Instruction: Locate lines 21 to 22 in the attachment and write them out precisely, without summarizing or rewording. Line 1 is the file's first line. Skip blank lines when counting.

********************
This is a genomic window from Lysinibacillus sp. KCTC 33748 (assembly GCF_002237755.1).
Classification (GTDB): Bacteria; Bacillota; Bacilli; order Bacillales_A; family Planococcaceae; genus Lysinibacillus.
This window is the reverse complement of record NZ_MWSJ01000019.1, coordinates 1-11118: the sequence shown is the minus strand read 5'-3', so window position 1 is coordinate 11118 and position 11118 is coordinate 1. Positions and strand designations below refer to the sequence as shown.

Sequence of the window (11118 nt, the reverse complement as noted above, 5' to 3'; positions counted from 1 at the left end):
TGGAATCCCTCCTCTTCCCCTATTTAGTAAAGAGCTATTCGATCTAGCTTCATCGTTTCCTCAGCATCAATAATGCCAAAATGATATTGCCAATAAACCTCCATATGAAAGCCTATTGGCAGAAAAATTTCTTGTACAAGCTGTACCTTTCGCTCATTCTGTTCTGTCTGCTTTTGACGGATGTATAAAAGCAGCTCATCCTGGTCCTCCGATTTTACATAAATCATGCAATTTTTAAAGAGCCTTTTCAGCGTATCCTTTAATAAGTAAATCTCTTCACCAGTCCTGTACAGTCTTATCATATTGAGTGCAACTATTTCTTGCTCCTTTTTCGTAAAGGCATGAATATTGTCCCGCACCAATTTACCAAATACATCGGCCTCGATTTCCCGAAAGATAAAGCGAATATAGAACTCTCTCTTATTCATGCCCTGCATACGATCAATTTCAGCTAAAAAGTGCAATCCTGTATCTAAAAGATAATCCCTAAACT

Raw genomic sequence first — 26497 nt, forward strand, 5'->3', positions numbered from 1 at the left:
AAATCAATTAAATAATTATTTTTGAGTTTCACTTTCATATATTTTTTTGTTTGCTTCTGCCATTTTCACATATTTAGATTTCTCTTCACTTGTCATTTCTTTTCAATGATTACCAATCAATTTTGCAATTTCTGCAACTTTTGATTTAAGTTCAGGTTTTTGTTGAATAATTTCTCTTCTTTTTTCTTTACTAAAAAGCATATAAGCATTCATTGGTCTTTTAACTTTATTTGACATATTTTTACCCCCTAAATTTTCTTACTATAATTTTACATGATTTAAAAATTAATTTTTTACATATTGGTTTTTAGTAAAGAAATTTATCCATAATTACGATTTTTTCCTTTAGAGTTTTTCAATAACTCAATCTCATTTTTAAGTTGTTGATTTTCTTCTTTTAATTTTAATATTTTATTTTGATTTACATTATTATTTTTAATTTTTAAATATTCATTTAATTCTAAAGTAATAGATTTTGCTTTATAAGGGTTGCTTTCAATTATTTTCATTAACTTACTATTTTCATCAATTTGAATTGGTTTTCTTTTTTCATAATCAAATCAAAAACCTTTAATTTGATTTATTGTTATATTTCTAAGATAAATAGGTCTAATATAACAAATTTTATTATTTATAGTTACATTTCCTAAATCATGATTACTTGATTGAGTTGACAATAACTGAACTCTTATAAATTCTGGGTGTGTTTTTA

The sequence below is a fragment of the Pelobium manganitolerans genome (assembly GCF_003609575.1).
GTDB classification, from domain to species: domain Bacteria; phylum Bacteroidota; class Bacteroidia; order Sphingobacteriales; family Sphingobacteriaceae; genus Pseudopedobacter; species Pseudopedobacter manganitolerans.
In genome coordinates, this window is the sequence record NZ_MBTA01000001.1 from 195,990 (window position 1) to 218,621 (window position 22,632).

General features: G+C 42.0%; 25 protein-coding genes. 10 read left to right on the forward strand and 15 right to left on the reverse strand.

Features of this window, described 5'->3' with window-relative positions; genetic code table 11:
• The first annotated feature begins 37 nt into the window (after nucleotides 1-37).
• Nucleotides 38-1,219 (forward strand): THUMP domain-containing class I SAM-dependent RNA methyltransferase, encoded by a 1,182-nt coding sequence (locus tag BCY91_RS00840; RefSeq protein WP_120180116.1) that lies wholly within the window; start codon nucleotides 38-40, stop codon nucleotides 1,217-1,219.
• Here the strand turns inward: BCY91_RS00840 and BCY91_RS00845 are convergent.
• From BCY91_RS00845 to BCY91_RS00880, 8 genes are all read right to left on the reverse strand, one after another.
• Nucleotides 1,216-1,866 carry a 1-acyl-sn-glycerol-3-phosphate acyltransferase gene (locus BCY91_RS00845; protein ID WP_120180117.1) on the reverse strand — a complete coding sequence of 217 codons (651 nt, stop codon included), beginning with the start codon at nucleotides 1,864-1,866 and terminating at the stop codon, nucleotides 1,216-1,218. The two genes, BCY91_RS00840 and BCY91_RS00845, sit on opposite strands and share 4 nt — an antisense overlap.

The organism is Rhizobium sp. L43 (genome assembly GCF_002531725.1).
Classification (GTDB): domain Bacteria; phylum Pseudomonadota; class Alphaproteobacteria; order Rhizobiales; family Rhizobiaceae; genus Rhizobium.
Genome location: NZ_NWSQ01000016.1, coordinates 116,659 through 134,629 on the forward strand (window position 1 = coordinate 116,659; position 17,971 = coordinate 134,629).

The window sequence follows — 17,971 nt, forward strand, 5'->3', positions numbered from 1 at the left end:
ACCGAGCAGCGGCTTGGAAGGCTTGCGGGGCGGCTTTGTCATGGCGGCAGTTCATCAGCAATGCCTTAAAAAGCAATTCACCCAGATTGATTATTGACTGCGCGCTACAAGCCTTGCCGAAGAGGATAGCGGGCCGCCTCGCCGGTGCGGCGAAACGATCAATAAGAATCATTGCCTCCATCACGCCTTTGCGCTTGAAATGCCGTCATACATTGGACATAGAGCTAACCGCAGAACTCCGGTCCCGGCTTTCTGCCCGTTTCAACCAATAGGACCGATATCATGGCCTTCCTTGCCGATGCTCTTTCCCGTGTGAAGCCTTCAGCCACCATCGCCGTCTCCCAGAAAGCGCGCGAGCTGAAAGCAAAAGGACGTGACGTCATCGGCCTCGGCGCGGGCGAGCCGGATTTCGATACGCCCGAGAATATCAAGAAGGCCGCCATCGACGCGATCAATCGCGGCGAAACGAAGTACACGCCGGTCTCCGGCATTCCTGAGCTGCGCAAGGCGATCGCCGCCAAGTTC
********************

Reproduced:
The window sequence follows — 17,971 nt, forward strand, 5'->3', positions numbered from 1 at the left end:
ACCGAGCAGCGGCTTGGAAGGCTTGCGGGGCGGCTTTGTCATGGCGGCAGTTCATCAGCAATGCCTTAAAAAGCAATTCACCCAGATTGATTATTGACTGCGCGCTACAAGCCTTGCCGAAGAGGATAGCGGGCCGCCTCGCCGGTGCGGCGAAACGATCAATAAGAATCATTGCCTCCATCACGCCTTTGCGCTTGAAATGCCGTCATACATTGGACATAGAGCTAACCGCAGAACTCCGGTCCCGGCTTTCTGCCCGTTTCAACCAATAGGACCGATATCATGGCCTTCCTTGCCGATGCTCTTTCCCGTGTGAAGCCTTCAGCCACCATCGCCGTCTCCCAGAAAGCGCGCGAGCTGAAAGCAAAAGGACGTGACGTCATCGGCCTCGGCGCGGGCGAGCCGGATTTCGATACGCCCGAGAATATCAAGAAGGCCGCCATCGACGCGATCAATCGCGGCGAAACGAAGTACACGCCGGTCTCCGGCATTCCTGAGCTGCGCAAGGCGATCGCCGCCAAGTTC